August 2014 – .404 Bars Per Hour – Key Stat from My PCT Hike


Last week my good friend Tom and me spent 6 days and 6 nights hiking north on the Pacific Coast Trail (PCT) from Ebbet’s Pass to Donner/Hwy 40 just past Sugar Bowl in Tahoe.  We hiked 100+ miles and after many, many nights of back country hiking together I think I am ready to define a new way for me to measure hiking speed, or maybe it is energy used? Bars per hour. While hiking we ate many bars of many varieties (Clif Mojo, Clif Builders, Kind and Larabar in any of their 4 ingredient flavors are my favorites) and spent many minutes discussing their various merits, how many per day to allot, which bar was best suited for what part of the day and which bar wins the taste test (a tie between Clif Mojo Dark Chocolate Cherry Almond and Kind Blueberry Vanilla Cashew in my expert opinion). Here’s my case and math for ‘Bar Metrics’:

  • 6 – Days of Hiking (started 1pm on Wed, August 27 and ended 10:30am Tues, September 2nd
  • 105 – Miles of PCT trail hiked – more if you count side trails to camping, water, etc.
  • 42 – Hours of hike time (actual time spent walking over these 6 days)
  • 17 – # of bars consumed in this time

BAR PER HOUR (hiked): .404


While these are important stats, it is also important to note that we estimate our bodies are burning 6,000 calories a day using our average daily hiking mileage at 16 miles. To support this energy consumption we supplement our bar eating ways with several other food products (listed below). Bars for the trip alone to keep up with 6,000 calories/day would likely require a pull-behind wagon.  Bad for our mileage and the trail.  None of the other foods are as easy to translate into a “per” given their lack of consistency in which they are consumed throughout the hike.


  • 6 Freeze-Dried Meals at roughly 4200 calories a meal
  • 32 Dark Chocolate Covered Almonds ~1000 calories
  • 1.5 lbs of Tom’s trademarked GORP recipe at ~2500 calories
  • 4 Honey Stingers (organic waffle cookies – try the Gingersnap!) at ~640 calories
  • 8 drink mixes (e.g. Skratch, Sugar-free lemonade/ice-tea) at ~ 700 calories
  • 6 Miso Soup Packets (salt, seaweed, hot water) at ~600 calories
  • 2-8oz blocks of the sharpest cheddar or Gouda cheese at ~1800 calories
  • 30 Triscuits at ~900 calories
  • 10 packets of Oatmeal at ~1800 calories
  • 1 Peach (Echo Lake Resupply) at ~150 calories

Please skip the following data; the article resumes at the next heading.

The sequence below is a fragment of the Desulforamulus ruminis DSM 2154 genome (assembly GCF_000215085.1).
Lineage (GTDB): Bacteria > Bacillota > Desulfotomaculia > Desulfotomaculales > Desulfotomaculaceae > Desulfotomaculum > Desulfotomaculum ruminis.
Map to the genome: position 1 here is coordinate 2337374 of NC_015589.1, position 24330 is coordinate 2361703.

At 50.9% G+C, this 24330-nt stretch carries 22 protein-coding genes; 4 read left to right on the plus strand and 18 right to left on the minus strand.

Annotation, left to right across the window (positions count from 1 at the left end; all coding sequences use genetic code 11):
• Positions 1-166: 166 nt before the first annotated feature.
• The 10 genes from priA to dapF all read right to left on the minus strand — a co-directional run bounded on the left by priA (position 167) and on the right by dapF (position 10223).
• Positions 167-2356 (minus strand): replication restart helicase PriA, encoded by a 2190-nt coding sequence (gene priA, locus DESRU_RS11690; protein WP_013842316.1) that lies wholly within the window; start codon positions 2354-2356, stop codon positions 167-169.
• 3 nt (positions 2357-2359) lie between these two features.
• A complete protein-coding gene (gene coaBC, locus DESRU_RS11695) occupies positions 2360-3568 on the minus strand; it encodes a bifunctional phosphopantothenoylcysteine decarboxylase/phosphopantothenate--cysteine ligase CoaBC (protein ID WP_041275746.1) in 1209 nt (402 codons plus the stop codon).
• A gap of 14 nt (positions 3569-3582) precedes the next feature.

• 2 Tomato/Cheese/Avocado sandwiches (Echo Lake Resupply) ~ 600 calories
  • 1 Naked Juice drink (Echo Lake Resupply) at 270 calories
  • 1⁄2 Bag of NY Sharp Cheddar potato chips at 300 calories


TOTAL CALORIES BURNED (estimated @ 6,000 calories/day): 36,000 Calories

ENERGY DEFICIT: 16,290 calories

So, in short we need to eat more calories during our hikes.  Many more calories.  I believe through experience that this statement easier said than done. First, you typically walk into your stomach over a few days. Coming onto the trail you are not usually burning energy as quickly and as pure as the trail food due to daily eating habits and your effort immediately spikes while your consumption takes a few days to get on pace with the effort. Second, effort each day is different. A tough morning makes for more consumption early in the day than late.  Approaching the next night’s camp, I typically hold off eating knowing a big meal is coming. Third, sometimes you forget until it is too late at which point catching up is not easily done. Lastly, I suspect that hydration levels play a big role. As I take in less water due to fewer available sources, forgetfulness, etc. I find I want less food. This creates an increasing problem over time and again results in the inability to catch up or take in enough food.

THE END RESULT: 4.65 POUNDS LOST ON THE HIKE (the scale says 8 pounds, water is the likely delta)

Coming out of the woods after roughly 42 hiking hours and 144 total hours to contemplate life at a greater rate than when I’m not hiking, I’m often asked: What big revelations did you come up with? It’s a great question as I have made some of my biggest and best life decisions while hiking, namely the decision to ask Cindy to marry me. I have made smaller decisions to like deciding to learn to make cheese.  On this trip I emerge with a few ideas, although slightly smaller in nature to the ones above:

  1. Find more opportunities to share activities with my kids
  2. Be more engaging/present in the presence of others.
  3. Continue meditating (started before hiking) – I like starting each day with a clear, positive mind.
  4. Eat more real, whole foods – raw nuts, fruits, vegetables, etc.

Admittedly, there are a lot of words here yet not many details about the actual hike. Given my prior verbosity, I’ll keep it short and let the slideshow tell the rest of the story. It was fun, picturesque, dusty/dry, tough at times, sunrise/sunset-filled, paralleled Lake Tahoe, bear-free, deer-filled, along part of the Tahoe Endurance Challenge (we ran into 2 entrants named Iris and Perks tapering with a 12-14 miler on Monday) route and most importantly all outdoors with no electricity for 144 straight hours.

Allow me to close this post with a few notes of gratitude:

  • I’m grateful Cindy and my kids enable me to follow this passion – it is never easy to leave them and always a joy to return back to see them.
  • I’m grateful for having a 20-year friend that will do this with me – I wouldn’t be able to say I have spent 300+ days/nights of my life outdoors without his company and friendship.
  • I’m grateful to my Dad (and Mom for enabling it) for making hiking the meaningful part of my life that it is today. I can only hope 20+ years from now I can look back and say I had such a profound influence on my kids.

Next hike? Soon, I hope.  Maybe with Dad.